Friday, January 22, 2010

No Retreat, Baby, No Surrender

"I can’t do it, Jon.” Bruce was clearly agitated as he burst into his manager’s office.

“Can’t do what Bruce?” Jon Landau raised his head from his cluttered desk. He had been looking at promotional material for the new album – ad copy, mockups of covers. He liked the look, the giant American flag as a backdrop. He just couldn’t decide whether he preferred Springsteen’s back to the audience or the action shot with Bruce’s right arm suspended in the air, about to drop a Pete Townshend-like windmill on his guitar.

Nervously, Bruce rubbed his hands on his faded black jeans. He would have used his sleeves, but management had liked him in sleeveless shirts. After they encouraged him to work out, they wanted him to show off his newly toned body.

“It’s not right to release the record.”

“Bruce, we talked about this. Putting these songs out with synthesizers in a modern setting will help to grow your audience and get the word out. You agreed to that.”

“I know I did, but I was talking to Bob Dylan and…“

"Oh shit. Why were you talking to Dylan?”

“Yeah, well, you know, Bob means a lot to me. I wanted his advice.”

"What the fuck? I mean, Dylan was great in his day, but what can he tell you now? I hate when you talk to him, you get like a little kid.” Landau took off his glasses and rubbed his eyes.

“He knows, man. He made me feel irresponsible if I let out an album I was unhappy about. He’s right you know.”

“Don’t you want better sales? Don’t you want to be huge?”

“I know this - I don’t want to sell myself short, that’s the worst thing I can do. This record’s not what I thought it would be. Bob said, "Jesus said ‘It is easier for a camel to go through the eye of a needle than for a rich man to enter the kingdom of Heaven.’ He’s right.”

“Who, Bob or Jesus?” Landau said mockingly.

“Both actually. I don’t need bigger sales. Didn’t Nebraska sell well? Plus, it was the simple truth, tunes about real life, real people. I’m not Boy George, you know. I don’t need to be a hit factory.”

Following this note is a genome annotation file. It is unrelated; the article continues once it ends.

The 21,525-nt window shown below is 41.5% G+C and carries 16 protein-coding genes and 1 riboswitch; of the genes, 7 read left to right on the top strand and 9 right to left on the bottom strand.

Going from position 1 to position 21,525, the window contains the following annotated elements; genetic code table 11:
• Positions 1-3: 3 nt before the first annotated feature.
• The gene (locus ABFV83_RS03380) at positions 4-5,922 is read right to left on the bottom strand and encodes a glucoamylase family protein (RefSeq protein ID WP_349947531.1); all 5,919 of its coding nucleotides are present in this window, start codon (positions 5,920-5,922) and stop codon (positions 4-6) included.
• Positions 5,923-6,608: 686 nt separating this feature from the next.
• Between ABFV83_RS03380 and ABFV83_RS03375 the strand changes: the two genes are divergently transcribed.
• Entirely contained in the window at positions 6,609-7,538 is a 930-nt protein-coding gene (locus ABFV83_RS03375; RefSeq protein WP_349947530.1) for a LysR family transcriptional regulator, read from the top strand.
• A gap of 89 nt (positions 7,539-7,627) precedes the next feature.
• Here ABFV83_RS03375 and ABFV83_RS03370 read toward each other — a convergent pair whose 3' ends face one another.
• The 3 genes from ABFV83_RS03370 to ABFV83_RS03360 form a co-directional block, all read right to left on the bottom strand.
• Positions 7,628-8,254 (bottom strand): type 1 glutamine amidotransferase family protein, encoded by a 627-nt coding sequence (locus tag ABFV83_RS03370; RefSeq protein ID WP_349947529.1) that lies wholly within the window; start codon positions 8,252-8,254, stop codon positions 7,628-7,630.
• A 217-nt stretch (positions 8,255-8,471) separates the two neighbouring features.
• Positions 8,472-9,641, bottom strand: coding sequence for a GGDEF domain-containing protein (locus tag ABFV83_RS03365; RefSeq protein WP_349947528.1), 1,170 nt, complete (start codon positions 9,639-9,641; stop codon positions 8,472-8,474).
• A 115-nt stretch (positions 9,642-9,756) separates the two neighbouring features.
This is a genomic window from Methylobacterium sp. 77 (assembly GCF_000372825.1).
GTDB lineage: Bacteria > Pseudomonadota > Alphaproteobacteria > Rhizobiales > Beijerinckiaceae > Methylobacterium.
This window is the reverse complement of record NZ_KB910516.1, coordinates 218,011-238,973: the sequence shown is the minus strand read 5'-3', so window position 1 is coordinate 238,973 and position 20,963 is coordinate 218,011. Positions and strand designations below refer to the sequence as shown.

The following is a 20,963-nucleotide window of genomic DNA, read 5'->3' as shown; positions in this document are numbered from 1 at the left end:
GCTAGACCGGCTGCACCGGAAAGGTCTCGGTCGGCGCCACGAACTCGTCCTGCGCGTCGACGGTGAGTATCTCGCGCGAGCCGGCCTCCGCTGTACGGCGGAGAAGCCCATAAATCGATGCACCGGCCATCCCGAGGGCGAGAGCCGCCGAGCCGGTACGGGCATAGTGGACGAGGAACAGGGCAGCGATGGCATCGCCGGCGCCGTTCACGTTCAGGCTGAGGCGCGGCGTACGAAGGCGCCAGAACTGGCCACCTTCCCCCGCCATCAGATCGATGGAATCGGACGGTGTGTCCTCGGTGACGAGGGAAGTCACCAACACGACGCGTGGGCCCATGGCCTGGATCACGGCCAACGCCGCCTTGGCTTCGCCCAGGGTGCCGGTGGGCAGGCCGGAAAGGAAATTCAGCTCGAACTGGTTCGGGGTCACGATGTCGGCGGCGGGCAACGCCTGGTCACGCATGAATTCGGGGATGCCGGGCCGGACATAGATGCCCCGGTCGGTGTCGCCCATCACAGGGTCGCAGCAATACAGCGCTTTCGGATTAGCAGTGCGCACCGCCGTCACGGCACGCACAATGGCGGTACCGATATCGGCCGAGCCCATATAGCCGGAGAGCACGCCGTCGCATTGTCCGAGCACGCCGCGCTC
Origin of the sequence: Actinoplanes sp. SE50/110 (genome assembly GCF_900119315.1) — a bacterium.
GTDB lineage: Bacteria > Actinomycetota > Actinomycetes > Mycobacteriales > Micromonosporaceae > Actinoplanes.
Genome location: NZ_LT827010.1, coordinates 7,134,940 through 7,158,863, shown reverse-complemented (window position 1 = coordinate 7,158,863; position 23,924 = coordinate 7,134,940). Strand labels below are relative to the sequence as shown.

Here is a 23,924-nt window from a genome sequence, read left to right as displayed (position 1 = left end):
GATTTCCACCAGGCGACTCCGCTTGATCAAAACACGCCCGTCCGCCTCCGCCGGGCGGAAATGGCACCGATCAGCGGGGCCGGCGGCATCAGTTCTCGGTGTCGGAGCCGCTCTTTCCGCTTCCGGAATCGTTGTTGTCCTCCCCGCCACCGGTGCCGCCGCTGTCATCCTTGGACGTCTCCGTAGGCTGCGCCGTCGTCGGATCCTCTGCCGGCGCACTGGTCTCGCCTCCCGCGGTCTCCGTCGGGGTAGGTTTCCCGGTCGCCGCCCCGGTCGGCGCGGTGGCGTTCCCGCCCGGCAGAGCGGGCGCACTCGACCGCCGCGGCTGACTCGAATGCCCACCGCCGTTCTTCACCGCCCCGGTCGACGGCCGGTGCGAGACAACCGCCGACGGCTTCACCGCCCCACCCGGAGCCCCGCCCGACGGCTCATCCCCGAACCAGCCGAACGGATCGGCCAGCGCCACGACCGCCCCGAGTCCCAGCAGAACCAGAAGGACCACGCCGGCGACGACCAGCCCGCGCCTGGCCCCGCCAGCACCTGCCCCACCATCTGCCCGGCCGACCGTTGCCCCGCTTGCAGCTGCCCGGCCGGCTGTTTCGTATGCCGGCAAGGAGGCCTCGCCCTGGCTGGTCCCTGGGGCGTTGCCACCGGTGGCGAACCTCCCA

“Boy George? Who said you’re Boy George? I never said you were like Culture Club.”

Bruce laughed, remembering. “Bob said something about ‘Church of the Poisoned Mind.’ I didn’t even think he knew the new stuff, but he’s amazing, he knows everything. Bob said-"

“Bob said, Bob said. I don’t give a shit what Bob said. Listen to what I’m saying. Have I ever steered you wrong. Didn’t “Hungry Heart” go Top Ten after I sped up your vocals?”

“It did but I sounded like Mickey Mouse. I hate that record and the fact that people paid money for it made me feel worse.” Bruce scratched his head, pulling off his purplish bandanna. “And I hate wearing these fuckin’ headbands!”

“OK, what’s really the matter here?” Landau suspected there was more to it than just Bob fucking Dylan telling Bruce some born again crap to make him change his mind.

“I’ll tell you. I’m really worried that these songs will be misunderstood if the words are surrounded by pop music. At first I was on board, but now I’m not so sure. You think ‘Born in the U.S.A.’ is going to work? A song about this guy, fought in ‘Nam, his brother died, he has no hope, no more faith in the American Dream, nothing. With that chorus, man, you’re gonna get the kind of people who voted for those bastard Republicans and Ronald Reagan and they’re gonna make it some patriotic anthem. I don’t want that.”